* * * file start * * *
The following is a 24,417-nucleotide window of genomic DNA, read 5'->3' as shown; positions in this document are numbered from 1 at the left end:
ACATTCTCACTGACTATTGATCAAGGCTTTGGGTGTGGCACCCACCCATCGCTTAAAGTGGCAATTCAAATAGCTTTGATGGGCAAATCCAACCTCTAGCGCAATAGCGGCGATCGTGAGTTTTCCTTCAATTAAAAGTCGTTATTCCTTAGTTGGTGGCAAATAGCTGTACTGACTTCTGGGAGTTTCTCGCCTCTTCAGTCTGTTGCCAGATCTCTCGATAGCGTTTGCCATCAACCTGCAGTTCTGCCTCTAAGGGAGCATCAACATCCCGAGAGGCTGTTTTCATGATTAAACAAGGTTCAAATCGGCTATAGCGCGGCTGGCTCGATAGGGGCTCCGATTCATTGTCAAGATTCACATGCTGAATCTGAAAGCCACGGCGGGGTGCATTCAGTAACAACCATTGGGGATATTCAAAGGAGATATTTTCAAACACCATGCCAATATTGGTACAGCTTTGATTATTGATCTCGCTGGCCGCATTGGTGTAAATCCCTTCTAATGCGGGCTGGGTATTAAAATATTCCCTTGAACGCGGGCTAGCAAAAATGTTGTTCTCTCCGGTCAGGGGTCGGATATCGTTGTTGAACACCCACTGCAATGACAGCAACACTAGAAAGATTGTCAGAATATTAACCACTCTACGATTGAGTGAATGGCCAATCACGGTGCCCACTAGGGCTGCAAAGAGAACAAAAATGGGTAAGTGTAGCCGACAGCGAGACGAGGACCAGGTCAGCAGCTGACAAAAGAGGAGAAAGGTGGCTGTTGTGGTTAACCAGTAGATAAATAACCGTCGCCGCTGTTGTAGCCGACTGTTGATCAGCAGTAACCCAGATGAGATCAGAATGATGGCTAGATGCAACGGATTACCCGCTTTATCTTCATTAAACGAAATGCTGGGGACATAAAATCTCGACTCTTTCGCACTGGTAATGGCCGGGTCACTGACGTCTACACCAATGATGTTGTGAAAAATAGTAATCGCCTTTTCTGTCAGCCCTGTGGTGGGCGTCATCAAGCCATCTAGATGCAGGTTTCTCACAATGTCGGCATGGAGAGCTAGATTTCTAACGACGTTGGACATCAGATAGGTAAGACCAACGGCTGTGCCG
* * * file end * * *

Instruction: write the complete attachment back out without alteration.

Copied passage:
The following is a 24,417-nucleotide window of genomic DNA, read 5'->3' as shown; positions in this document are numbered from 1 at the left end:
ACATTCTCACTGACTATTGATCAAGGCTTTGGGTGTGGCACCCACCCATCGCTTAAAGTGGCAATTCAAATAGCTTTGATGGGCAAATCCAACCTCTAGCGCAATAGCGGCGATCGTGAGTTTTCCTTCAATTAAAAGTCGTTATTCCTTAGTTGGTGGCAAATAGCTGTACTGACTTCTGGGAGTTTCTCGCCTCTTCAGTCTGTTGCCAGATCTCTCGATAGCGTTTGCCATCAACCTGCAGTTCTGCCTCTAAGGGAGCATCAACATCCCGAGAGGCTGTTTTCATGATTAAACAAGGTTCAAATCGGCTATAGCGCGGCTGGCTCGATAGGGGCTCCGATTCATTGTCAAGATTCACATGCTGAATCTGAAAGCCACGGCGGGGTGCATTCAGTAACAACCATTGGGGATATTCAAAGGAGATATTTTCAAACACCATGCCAATATTGGTACAGCTTTGATTATTGATCTCGCTGGCCGCATTGGTGTAAATCCCTTCTAATGCGGGCTGGGTATTAAAATATTCCCTTGAACGCGGGCTAGCAAAAATGTTGTTCTCTCCGGTCAGGGGTCGGATATCGTTGTTGAACACCCACTGCAATGACAGCAACACTAGAAAGATTGTCAGAATATTAACCACTCTACGATTGAGTGAATGGCCAATCACGGTGCCCACTAGGGCTGCAAAGAGAACAAAAATGGGTAAGTGTAGCCGACAGCGAGACGAGGACCAGGTCAGCAGCTGACAAAAGAGGAGAAAGGTGGCTGTTGTGGTTAACCAGTAGATAAATAACCGTCGCCGCTGTTGTAGCCGACTGTTGATCAGCAGTAACCCAGATGAGATCAGAATGATGGCTAGATGCAACGGATTACCCGCTTTATCTTCATTAAACGAAATGCTGGGGACATAAAATCTCGACTCTTTCGCACTGGTAATGGCCGGGTCACTGACGTCTACACCAATGATGTTGTGAAAAATAGTAATCGCCTTTTCTGTCAGCCCTGTGGTGGGCGTCATCAAGCCATCTAGATGCAGGTTTCTCACAATGTCGGCATGGAGAGCTAGATTTCTAACGACGTTGGACATCAGATAGGTAAGACCAACGGCTGTGCCG